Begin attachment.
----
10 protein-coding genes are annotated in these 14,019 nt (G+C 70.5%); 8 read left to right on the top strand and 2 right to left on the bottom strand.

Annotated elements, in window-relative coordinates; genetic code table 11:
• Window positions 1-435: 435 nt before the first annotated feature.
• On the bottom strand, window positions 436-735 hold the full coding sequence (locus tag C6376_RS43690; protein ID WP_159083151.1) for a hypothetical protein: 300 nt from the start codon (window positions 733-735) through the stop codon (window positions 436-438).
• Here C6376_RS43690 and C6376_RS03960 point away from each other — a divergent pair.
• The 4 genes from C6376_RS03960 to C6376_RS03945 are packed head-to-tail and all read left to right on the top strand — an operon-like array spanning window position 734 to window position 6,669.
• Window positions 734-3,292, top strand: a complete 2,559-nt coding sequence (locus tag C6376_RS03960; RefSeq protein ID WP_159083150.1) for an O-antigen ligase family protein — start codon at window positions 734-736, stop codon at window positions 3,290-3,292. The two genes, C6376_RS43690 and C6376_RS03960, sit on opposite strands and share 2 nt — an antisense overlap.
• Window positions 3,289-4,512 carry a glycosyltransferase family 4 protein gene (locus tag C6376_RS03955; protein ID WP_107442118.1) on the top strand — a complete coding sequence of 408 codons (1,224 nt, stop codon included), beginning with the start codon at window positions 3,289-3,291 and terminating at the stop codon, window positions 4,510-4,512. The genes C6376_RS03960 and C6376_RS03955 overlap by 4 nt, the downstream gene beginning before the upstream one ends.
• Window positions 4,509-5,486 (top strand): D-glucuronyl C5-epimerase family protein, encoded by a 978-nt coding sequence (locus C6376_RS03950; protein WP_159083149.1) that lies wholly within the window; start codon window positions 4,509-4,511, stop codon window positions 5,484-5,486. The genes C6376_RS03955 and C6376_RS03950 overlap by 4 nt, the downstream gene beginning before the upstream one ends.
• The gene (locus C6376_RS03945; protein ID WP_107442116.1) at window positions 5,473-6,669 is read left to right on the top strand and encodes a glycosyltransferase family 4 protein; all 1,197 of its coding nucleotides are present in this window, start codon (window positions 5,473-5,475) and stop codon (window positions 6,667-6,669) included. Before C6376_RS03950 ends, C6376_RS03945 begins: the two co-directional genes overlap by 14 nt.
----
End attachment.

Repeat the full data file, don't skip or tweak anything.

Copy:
10 protein-coding genes are annotated in these 14,019 nt (G+C 70.5%); 8 read left to right on the top strand and 2 right to left on the bottom strand.

Annotated elements, in window-relative coordinates; genetic code table 11:
• Window positions 1-435: 435 nt before the first annotated feature.
• On the bottom strand, window positions 436-735 hold the full coding sequence (locus tag C6376_RS43690; protein ID WP_159083151.1) for a hypothetical protein: 300 nt from the start codon (window positions 733-735) through the stop codon (window positions 436-438).
• Here C6376_RS43690 and C6376_RS03960 point away from each other — a divergent pair.
• The 4 genes from C6376_RS03960 to C6376_RS03945 are packed head-to-tail and all read left to right on the top strand — an operon-like array spanning window position 734 to window position 6,669.
• Window positions 734-3,292, top strand: a complete 2,559-nt coding sequence (locus tag C6376_RS03960; RefSeq protein ID WP_159083150.1) for an O-antigen ligase family protein — start codon at window positions 734-736, stop codon at window positions 3,290-3,292. The two genes, C6376_RS43690 and C6376_RS03960, sit on opposite strands and share 2 nt — an antisense overlap.
• Window positions 3,289-4,512 carry a glycosyltransferase family 4 protein gene (locus tag C6376_RS03955; protein ID WP_107442118.1) on the top strand — a complete coding sequence of 408 codons (1,224 nt, stop codon included), beginning with the start codon at window positions 3,289-3,291 and terminating at the stop codon, window positions 4,510-4,512. The genes C6376_RS03960 and C6376_RS03955 overlap by 4 nt, the downstream gene beginning before the upstream one ends.
• Window positions 4,509-5,486 (top strand): D-glucuronyl C5-epimerase family protein, encoded by a 978-nt coding sequence (locus C6376_RS03950; protein WP_159083149.1) that lies wholly within the window; start codon window positions 4,509-4,511, stop codon window positions 5,484-5,486. The genes C6376_RS03955 and C6376_RS03950 overlap by 4 nt, the downstream gene beginning before the upstream one ends.
• The gene (locus C6376_RS03945; protein ID WP_107442116.1) at window positions 5,473-6,669 is read left to right on the top strand and encodes a glycosyltransferase family 4 protein; all 1,197 of its coding nucleotides are present in this window, start codon (window positions 5,473-5,475) and stop codon (window positions 6,667-6,669) included. Before C6376_RS03950 ends, C6376_RS03945 begins: the two co-directional genes overlap by 14 nt.